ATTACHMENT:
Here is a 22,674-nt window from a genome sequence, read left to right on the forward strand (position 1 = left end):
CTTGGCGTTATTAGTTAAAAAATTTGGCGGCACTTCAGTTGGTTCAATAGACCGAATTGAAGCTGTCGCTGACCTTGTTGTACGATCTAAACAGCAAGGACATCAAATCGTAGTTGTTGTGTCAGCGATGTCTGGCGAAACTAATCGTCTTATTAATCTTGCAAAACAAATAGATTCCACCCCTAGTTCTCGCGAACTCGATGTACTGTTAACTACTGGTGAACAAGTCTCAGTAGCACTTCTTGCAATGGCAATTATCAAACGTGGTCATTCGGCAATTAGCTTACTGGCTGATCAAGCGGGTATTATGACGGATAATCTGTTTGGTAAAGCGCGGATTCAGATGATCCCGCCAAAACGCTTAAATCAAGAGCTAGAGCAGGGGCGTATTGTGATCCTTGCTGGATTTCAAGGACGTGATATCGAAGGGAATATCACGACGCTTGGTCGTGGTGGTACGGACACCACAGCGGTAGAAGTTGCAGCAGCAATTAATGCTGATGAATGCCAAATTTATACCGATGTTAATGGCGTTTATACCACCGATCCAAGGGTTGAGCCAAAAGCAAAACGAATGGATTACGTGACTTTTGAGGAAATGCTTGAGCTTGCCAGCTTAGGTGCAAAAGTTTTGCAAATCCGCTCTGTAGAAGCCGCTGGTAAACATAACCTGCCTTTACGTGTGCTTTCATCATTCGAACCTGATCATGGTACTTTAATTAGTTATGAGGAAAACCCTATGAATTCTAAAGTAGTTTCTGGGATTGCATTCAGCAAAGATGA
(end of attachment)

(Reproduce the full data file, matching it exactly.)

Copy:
Here is a 22,674-nt window from a genome sequence, read left to right on the forward strand (position 1 = left end):
CTTGGCGTTATTAGTTAAAAAATTTGGCGGCACTTCAGTTGGTTCAATAGACCGAATTGAAGCTGTCGCTGACCTTGTTGTACGATCTAAACAGCAAGGACATCAAATCGTAGTTGTTGTGTCAGCGATGTCTGGCGAAACTAATCGTCTTATTAATCTTGCAAAACAAATAGATTCCACCCCTAGTTCTCGCGAACTCGATGTACTGTTAACTACTGGTGAACAAGTCTCAGTAGCACTTCTTGCAATGGCAATTATCAAACGTGGTCATTCGGCAATTAGCTTACTGGCTGATCAAGCGGGTATTATGACGGATAATCTGTTTGGTAAAGCGCGGATTCAGATGATCCCGCCAAAACGCTTAAATCAAGAGCTAGAGCAGGGGCGTATTGTGATCCTTGCTGGATTTCAAGGACGTGATATCGAAGGGAATATCACGACGCTTGGTCGTGGTGGTACGGACACCACAGCGGTAGAAGTTGCAGCAGCAATTAATGCTGATGAATGCCAAATTTATACCGATGTTAATGGCGTTTATACCACCGATCCAAGGGTTGAGCCAAAAGCAAAACGAATGGATTACGTGACTTTTGAGGAAATGCTTGAGCTTGCCAGCTTAGGTGCAAAAGTTTTGCAAATCCGCTCTGTAGAAGCCGCTGGTAAACATAACCTGCCTTTACGTGTGCTTTCATCATTCGAACCTGATCATGGTACTTTAATTAGTTATGAGGAAAACCCTATGAATTCTAAAGTAGTTTCTGGGATTGCATTCAGCAAAGATGA